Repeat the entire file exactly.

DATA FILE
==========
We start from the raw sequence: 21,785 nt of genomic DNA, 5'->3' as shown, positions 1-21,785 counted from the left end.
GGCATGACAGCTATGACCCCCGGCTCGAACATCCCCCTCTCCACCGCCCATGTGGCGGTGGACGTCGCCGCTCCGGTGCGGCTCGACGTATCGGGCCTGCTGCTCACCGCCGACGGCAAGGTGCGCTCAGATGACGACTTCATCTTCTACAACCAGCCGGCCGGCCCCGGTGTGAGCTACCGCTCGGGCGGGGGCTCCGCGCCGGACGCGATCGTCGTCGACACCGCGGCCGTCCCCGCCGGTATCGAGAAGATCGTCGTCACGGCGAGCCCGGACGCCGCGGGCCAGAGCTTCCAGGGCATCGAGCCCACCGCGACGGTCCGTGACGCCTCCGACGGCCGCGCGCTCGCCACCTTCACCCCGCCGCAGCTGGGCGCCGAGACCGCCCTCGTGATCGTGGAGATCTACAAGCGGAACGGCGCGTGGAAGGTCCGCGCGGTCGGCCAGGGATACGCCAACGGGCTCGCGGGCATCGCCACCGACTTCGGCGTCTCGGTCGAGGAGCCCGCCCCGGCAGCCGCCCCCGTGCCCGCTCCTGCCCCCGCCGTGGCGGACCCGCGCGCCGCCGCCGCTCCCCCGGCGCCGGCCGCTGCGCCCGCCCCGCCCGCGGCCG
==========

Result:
We start from the raw sequence: 21,785 nt of genomic DNA, 5'->3' as shown, positions 1-21,785 counted from the left end.
GGCATGACAGCTATGACCCCCGGCTCGAACATCCCCCTCTCCACCGCCCATGTGGCGGTGGACGTCGCCGCTCCGGTGCGGCTCGACGTATCGGGCCTGCTGCTCACCGCCGACGGCAAGGTGCGCTCAGATGACGACTTCATCTTCTACAACCAGCCGGCCGGCCCCGGTGTGAGCTACCGCTCGGGCGGGGGCTCCGCGCCGGACGCGATCGTCGTCGACACCGCGGCCGTCCCCGCCGGTATCGAGAAGATCGTCGTCACGGCGAGCCCGGACGCCGCGGGCCAGAGCTTCCAGGGCATCGAGCCCACCGCGACGGTCCGTGACGCCTCCGACGGCCGCGCGCTCGCCACCTTCACCCCGCCGCAGCTGGGCGCCGAGACCGCCCTCGTGATCGTGGAGATCTACAAGCGGAACGGCGCGTGGAAGGTCCGCGCGGTCGGCCAGGGATACGCCAACGGGCTCGCGGGCATCGCCACCGACTTCGGCGTCTCGGTCGAGGAGCCCGCCCCGGCAGCCGCCCCCGTGCCCGCTCCTGCCCCCGCCGTGGCGGACCCGCGCGCCGCCGCCGCTCCCCCGGCGCCGGCCGCTGCGCCCGCCCCGCCCGCGGCCG